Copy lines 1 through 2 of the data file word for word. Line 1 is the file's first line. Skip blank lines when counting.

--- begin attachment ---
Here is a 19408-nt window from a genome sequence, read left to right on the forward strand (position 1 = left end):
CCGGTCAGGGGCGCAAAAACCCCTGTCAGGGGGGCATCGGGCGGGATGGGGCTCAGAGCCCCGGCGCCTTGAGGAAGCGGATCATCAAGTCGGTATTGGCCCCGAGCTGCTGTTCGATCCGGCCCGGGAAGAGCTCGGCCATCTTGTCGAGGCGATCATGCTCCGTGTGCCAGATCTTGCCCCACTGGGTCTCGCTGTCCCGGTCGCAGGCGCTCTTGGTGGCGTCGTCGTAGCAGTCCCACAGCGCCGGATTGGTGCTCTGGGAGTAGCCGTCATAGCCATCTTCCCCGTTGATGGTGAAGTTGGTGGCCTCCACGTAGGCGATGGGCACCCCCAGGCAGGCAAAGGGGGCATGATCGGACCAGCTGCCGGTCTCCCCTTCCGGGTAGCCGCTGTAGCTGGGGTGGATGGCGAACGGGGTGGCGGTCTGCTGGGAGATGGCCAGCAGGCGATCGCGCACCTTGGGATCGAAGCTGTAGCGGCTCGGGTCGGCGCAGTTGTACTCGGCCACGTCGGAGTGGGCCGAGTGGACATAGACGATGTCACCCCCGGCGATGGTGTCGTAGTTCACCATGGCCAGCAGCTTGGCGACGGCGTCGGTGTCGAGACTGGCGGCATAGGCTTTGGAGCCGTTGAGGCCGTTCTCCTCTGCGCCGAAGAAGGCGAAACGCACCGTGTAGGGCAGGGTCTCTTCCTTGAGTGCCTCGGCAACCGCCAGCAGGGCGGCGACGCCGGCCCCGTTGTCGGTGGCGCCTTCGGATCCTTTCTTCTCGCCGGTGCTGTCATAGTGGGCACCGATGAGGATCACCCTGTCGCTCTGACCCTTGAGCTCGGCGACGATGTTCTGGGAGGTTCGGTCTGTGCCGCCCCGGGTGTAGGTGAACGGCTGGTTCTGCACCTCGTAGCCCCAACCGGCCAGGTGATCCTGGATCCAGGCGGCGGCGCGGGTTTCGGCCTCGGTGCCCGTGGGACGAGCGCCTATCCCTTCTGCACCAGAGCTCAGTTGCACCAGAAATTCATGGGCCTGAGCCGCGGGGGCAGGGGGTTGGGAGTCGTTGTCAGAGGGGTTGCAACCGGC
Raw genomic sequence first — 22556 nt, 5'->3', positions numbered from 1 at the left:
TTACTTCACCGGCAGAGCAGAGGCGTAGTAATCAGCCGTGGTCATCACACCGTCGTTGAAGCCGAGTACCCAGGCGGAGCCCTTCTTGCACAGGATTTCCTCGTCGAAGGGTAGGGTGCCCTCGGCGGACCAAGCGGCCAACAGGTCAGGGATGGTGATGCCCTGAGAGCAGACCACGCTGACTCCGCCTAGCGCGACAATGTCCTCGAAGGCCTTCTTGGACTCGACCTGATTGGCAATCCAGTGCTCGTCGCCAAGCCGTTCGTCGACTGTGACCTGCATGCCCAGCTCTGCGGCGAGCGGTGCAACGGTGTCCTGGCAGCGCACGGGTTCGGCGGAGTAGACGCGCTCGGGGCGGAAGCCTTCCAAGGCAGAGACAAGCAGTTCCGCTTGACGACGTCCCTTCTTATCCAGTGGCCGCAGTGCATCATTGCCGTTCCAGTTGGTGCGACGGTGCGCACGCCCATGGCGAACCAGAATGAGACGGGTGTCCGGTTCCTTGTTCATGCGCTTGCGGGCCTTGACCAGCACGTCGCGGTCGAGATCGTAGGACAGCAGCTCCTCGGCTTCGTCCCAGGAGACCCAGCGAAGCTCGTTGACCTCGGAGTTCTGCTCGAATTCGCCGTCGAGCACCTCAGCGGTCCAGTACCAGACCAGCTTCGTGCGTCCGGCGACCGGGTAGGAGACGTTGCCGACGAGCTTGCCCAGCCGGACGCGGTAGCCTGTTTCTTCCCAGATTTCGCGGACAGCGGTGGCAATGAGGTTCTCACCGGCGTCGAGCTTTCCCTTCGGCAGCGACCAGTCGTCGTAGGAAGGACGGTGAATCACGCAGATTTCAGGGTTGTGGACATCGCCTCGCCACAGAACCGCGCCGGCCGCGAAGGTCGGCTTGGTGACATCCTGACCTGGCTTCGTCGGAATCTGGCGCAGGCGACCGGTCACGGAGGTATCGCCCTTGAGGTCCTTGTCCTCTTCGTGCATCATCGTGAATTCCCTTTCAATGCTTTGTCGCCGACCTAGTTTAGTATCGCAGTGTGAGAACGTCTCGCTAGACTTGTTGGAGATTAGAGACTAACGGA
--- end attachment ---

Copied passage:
Here is a 19408-nt window from a genome sequence, read left to right on the forward strand (position 1 = left end):
CCGGTCAGGGGCGCAAAAACCCCTGTCAGGGGGGCATCGGGCGGGATGGGGCTCAGAGCCCCGGCGCCTTGAGGAAGCGGATCATCAAGTCGGTATTGGCCCCGAGCTGCTGTTCGATCCGGCCCGGGAAGAGCTCGGCCATCTTGTCGAGGCGATCATGCTCCGTGTGCCAGATCTTGCCCCACTGGGTCTCGCTGTCCCGGTCGCAGGCGCTCTTGGTGGCGTCGTCGTAGCAGTCCCACAGCGCCGGATTGGTGCTCTGGGAGTAGCCGTCATAGCCATCTTCCCCGTTGATGGTGAAGTTGGTGGCCTCCACGTAGGCGATGGGCACCCCCAGGCAGGCAAAGGGGGCATGATCGGACCAGCTGCCGGTCTCCCCTTCCGGGTAGCCGCTGTAGCTGGGGTGGATGGCGAACGGGGTGGCGGTCTGCTGGGAGATGGCCAGCAGGCGATCGCGCACCTTGGGATCGAAGCTGTAGCGGCTCGGGTCGGCGCAGTTGTACTCGGCCACGTCGGAGTGGGCCGAGTGGACATAGACGATGTCACCCCCGGCGATGGTGTCGTAGTTCACCATGGCCAGCAGCTTGGCGACGGCGTCGGTGTCGAGACTGGCGGCATAGGCTTTGGAGCCGTTGAGGCCGTTCTCCTCTGCGCCGAAGAAGGCGAAACGCACCGTGTAGGGCAGGGTCTCTTCCTTGAGTGCCTCGGCAACCGCCAGCAGGGCGGCGACGCCGGCCCCGTTGTCGGTGGCGCCTTCGGATCCTTTCTTCTCGCCGGTGCTGTCATAGTGGGCACCGATGAGGATCACCCTGTCGCTCTGACCCTTGAGCTCGGCGACGATGTTCTGGGAGGTTCGGTCTGTGCCGCCCCGGGTGTAGGTGAACGGCTGGTTCTGCACCTCGTAGCCCCAACCGGCCAGGTGATCCTGGATCCAGGCGGCGGCGCGGGTTTCGGCCTCGGTGCCCGTGGGACGAGCGCCTATCCCTTCTGCACCAGAGCTCAGTTGCACCAGAAATTCATGGGCCTGAGCCGCGGGGGCAGGGGGTTGGGAGTCGTTGTCAGAGGGGTTGCAACCGGC